Aditya is missing a key piece of this puzzle, and without it the picture doesn’t make much sense: : why would the increase of menu options in a McGonnagal’s relate to the decrease in agency for workers?

What Aditya is missing is that this increase in consumer “choice” goes hand in hand with decrease in consumer “choice”. Yes, you read that right.

It is true that McGonnagal’s menu now has a bazillion choices, but the important question is: who many alternatives are there to McGonnagal’s?

I wasn’t in Britain in the 80s but I’m pretty sure that back then there were far more independently owned restaurants, cafes and “chippies”. Keep in mind that one single independently owned business is a “one of a kind”, while yet another McGonnagal’s is another example of the same thing.

If we were to mathematically compute “choice”, then each independent business would count as “one”, while McGonnagal’s as a whole brand would count as “one” as well. McGonnagal’s may have thousands of restaurants, but they all sell exactly the same thing. 

But forget about computing “choice”. The fact that I was having the same meal as Aditya while living in a different continent approximately 9 thousand miles away tells us all we need to know about the presence of “choice”.

The political meaning of “choice” isn’t “how many combinations of McGonnagal’s ingredients are there in the menu” but rather “how many alternatives are there to McGonnagal’s”.(And if you wanna get really political, the question is actually "who owns these businesses").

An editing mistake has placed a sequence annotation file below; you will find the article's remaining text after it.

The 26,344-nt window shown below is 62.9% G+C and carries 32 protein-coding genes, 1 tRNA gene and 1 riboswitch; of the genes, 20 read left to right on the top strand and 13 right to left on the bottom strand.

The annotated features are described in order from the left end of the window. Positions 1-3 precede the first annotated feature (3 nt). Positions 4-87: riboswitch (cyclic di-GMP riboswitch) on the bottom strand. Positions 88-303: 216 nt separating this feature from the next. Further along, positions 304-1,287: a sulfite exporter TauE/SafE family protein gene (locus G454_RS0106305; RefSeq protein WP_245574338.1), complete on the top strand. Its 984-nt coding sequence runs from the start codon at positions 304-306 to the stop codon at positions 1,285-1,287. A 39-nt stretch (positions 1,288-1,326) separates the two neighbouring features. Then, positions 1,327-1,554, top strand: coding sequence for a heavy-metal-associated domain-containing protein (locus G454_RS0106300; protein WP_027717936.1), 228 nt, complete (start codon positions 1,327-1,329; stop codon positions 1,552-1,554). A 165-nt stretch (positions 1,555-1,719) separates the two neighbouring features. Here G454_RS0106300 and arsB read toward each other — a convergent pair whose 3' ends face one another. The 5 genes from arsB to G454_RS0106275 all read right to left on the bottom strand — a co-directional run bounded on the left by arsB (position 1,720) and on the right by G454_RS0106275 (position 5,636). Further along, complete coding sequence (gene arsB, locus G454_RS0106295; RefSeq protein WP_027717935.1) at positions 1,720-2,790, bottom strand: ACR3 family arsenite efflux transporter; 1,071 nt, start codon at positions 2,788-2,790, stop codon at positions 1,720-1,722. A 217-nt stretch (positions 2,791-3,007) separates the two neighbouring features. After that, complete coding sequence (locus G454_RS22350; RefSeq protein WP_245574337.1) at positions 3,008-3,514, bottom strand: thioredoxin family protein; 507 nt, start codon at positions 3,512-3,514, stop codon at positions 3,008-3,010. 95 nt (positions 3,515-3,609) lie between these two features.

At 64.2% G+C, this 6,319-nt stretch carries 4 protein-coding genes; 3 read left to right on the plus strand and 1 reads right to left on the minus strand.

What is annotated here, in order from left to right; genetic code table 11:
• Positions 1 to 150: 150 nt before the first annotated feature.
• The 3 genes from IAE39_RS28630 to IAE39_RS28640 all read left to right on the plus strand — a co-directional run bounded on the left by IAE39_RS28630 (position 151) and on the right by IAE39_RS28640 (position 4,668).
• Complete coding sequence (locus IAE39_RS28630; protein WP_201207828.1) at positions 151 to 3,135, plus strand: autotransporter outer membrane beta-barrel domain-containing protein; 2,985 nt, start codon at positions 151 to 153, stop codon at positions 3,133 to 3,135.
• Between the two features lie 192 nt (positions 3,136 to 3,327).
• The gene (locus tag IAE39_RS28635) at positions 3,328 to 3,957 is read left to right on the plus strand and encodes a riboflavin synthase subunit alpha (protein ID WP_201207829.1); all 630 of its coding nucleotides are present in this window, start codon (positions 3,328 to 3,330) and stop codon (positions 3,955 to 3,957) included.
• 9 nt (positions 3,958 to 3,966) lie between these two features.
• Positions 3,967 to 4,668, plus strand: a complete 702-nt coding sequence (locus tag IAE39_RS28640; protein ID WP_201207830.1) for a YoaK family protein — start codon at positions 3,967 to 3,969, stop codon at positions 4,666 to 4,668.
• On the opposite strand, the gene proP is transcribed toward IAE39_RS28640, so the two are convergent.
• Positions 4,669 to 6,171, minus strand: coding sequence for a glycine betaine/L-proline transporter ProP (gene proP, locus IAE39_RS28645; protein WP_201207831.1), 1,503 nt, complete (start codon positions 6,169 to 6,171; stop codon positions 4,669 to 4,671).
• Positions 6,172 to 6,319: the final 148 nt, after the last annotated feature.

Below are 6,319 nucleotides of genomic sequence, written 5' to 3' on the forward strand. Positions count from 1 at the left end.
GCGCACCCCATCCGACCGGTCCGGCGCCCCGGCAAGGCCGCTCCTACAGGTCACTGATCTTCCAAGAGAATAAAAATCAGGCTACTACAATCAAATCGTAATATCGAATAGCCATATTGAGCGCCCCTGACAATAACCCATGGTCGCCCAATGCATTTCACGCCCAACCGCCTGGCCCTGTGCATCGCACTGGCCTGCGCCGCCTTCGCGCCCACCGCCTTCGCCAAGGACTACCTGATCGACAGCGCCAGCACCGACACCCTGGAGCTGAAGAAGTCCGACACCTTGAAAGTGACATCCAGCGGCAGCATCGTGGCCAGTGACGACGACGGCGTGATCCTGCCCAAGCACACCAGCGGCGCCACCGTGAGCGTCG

Incidentally, for a lot of poor people, the answer is increasingly “none”. There aren’t many places in town for the poor to go to relieve their hunger. Ok, I’m exaggerating: there’s always Burger Ming.

Speaking of which, yesterday I passed a coffee shop that is no more. It was open last month, though.
And in entirely unrelated news, another “Costa” has opened its doors, this one next to the Students’ Union. How nice. Now young people can pay their fees while learning the skills they will need for future employment… of barista, that is.

Aditya is right of course when he speaks about the loss of autonomy for workers. People have less and less “choice” or (“voice”) over what they have to do in their workplaces.

But how does that relate to McGonnagal’s menu choices?

Simple. Whereas before you had a McGonnagal’s, and a coffee shop, and a Chinese restaurant, and a chip shop, and a bakery, now you have… just a McGonnagal’s. Oh, and a PlanetsBucks, of course.

And what do those two have in common? They are humongous, global brands with thousands of venues.